Like winter holidays of many other religions, including Christians’ Advent, Hanukkah emphasizes light during the darkest part of the year. The main Hanukkah observances are lighting a menorah (a ceremonial candelabra), spinning a top called a dreidel in a game of chance, and eating fried foods (to symbolize the oil in the story).
Hanukkah is an 8-day long Jewish festive holiday that commemorates an improbable victory, some 22 centuries ago, by the Maccabees, a band of Jewish guerilla fighters seeking to reclaim their land, their Temple, and their sovereignty from the oppressive rule of the Syrian Greek Empire.
The word “Hanukkah” means “dedication,” and it refers to the rededication of the Temple in Jerusalem which took place after the Maccabees’ victory in 164 BCE. Once the Maccabees had restored the Temple and re-purified it, the traditional story says that they sought to relight a lamp known as the “eternal flame.” But, according to story, only one day’s worth of consecrated olive oil could be found, and it would be awhile before more could be produced. No one wanted to light the eternal flame only to see it sputter out after a day, but there was also a deep spiritual desire to rekindle the sacred lamp immediately. The priests decided to light it and hope for the best. Miraculously, it burned for eight days until fresh jars of olive oil were finally brought to keep the flame alive. Hence, the eight nights of candle lighting for Hanukkah.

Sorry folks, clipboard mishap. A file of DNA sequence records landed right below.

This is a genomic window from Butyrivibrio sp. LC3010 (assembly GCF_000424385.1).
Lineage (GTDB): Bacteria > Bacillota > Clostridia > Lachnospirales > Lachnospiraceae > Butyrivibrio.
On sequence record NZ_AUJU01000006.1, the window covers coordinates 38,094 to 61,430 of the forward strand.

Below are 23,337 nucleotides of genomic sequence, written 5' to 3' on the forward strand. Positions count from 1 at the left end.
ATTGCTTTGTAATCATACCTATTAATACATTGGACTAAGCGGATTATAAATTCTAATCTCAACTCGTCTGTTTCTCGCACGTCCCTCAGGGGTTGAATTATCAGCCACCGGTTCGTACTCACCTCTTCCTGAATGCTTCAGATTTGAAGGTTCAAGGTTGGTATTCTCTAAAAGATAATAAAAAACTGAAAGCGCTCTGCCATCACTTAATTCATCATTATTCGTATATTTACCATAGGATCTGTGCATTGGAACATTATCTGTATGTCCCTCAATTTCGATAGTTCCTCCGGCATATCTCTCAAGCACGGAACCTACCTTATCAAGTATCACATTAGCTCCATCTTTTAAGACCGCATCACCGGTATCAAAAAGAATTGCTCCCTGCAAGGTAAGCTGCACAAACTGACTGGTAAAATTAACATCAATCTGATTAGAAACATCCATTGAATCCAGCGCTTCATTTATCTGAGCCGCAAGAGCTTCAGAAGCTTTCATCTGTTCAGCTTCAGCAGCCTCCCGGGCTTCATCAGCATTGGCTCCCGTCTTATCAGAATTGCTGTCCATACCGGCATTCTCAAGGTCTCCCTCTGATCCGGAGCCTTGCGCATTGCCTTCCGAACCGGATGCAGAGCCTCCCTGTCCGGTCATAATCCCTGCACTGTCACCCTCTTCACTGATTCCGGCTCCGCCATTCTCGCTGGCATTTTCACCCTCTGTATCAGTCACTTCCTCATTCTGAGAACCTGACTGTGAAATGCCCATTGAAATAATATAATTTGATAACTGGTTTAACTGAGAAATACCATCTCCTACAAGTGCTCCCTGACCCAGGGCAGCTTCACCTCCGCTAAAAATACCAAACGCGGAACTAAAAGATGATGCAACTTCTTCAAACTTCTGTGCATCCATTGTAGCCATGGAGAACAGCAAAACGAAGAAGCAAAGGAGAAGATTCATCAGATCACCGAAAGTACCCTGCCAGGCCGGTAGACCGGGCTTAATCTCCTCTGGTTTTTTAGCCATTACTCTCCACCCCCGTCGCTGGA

Rabbi Marshal Klaven completed Rabbinic School at Hebrew Union College –Jerusalem, class of 2009. He served as a chaplain in the U. S. Air Force, the Director of Rabbinic Services at the Goldring/Woldenberg Institute of Southern Jewish Life in Jackson, MS, and as Rabbi at Congregation B’nai Israel in Galveston, TX. Rabbi Klaven is currently Special Projects Coordinator at the York Jewish Community Center in York, PA, where he lives with his wife Christina Mattison, and their daughter, Ruby.